EBC. Elite Boys Club? No, the English Bacculaureate Certificate to replace the repeatedly re-jigged and increasingly maligned GCSE. This newest political football that Michael Gove is hoping to find the net with, may actually be heading for the crossbar if we consider its potential effect on female students.
Women are frequently reported as not being fairly represented in top positions in the workplace, but many girls outperform their male peers at GCSE level. This is a foundation for future progress which looks set to be eroded. Eradicating coursework completely appears a retrograde step if we consider the progress made in education related to directing learning towards individuals, depending on their particular strengths and weaknesses. After years of taking into account different learning styles, we are suddenly presented with a one size fits all qualification. Obviously clarity and uniformity of assessment is a principal concern, but surely there is nothing wrong with developing a qualification that plays to different student strengths, not just the ability to produce a good grade from a two hour final exam, on what is usually a hay fever inducing summer's day.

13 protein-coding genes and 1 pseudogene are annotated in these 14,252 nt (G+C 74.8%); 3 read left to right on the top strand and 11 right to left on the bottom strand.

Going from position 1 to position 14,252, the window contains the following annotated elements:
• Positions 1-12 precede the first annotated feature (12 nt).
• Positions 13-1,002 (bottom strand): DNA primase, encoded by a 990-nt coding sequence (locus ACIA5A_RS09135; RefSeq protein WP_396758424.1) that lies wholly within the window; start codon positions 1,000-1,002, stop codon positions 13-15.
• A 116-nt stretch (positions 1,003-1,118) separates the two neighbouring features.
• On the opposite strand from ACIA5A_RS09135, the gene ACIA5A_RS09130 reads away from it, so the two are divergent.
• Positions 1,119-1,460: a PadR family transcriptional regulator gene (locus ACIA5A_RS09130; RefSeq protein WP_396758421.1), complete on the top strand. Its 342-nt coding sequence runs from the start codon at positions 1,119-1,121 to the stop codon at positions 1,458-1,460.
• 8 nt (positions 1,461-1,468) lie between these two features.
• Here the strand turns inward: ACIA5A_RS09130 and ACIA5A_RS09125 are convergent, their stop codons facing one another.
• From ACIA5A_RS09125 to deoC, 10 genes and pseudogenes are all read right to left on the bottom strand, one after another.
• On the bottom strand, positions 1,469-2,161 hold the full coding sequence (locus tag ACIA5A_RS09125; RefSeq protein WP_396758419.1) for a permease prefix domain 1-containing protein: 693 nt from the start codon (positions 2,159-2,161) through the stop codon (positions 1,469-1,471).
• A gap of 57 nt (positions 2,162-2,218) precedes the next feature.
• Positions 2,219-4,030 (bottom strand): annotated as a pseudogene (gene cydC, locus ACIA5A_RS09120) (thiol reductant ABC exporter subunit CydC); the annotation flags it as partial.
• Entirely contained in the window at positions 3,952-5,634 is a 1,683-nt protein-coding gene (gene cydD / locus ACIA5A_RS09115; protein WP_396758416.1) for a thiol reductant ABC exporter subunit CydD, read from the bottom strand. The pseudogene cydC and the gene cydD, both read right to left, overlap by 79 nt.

Some students will do better in this system, some will fare less well if they are pressured to produce all of the goods at once in a terminal examination. A system that includes a variety is surely fairer, especially when results indicate that across gender lines, there is a divide: girls tend to be more successful at coursework, whereas boys seem able to perform best in test conditions. Coursework has already been eroded and reinvented as controlled assessment in order to limit plagiarism that is now easier facilitated by Internet essay banks. However, these allow a gradual accrual of marks and hence build confidence and allow children to make mistakes but then learn and develop from them, rather than have all their eggs in one basket in an exam room at the end of their final school year.
It is also disheartening that a more negative picture of the current situation is being presented. This makes students in the current system feel that their work is undervalued. In one article in the Telegraph, it was reported that the new system would bring back essay writing. Students have never stopped writing essays for controlled assessment and exams. The public need a clearer picture of the situation, not a clutch of spurious claims that grab headlines to sell papers and generate confusion.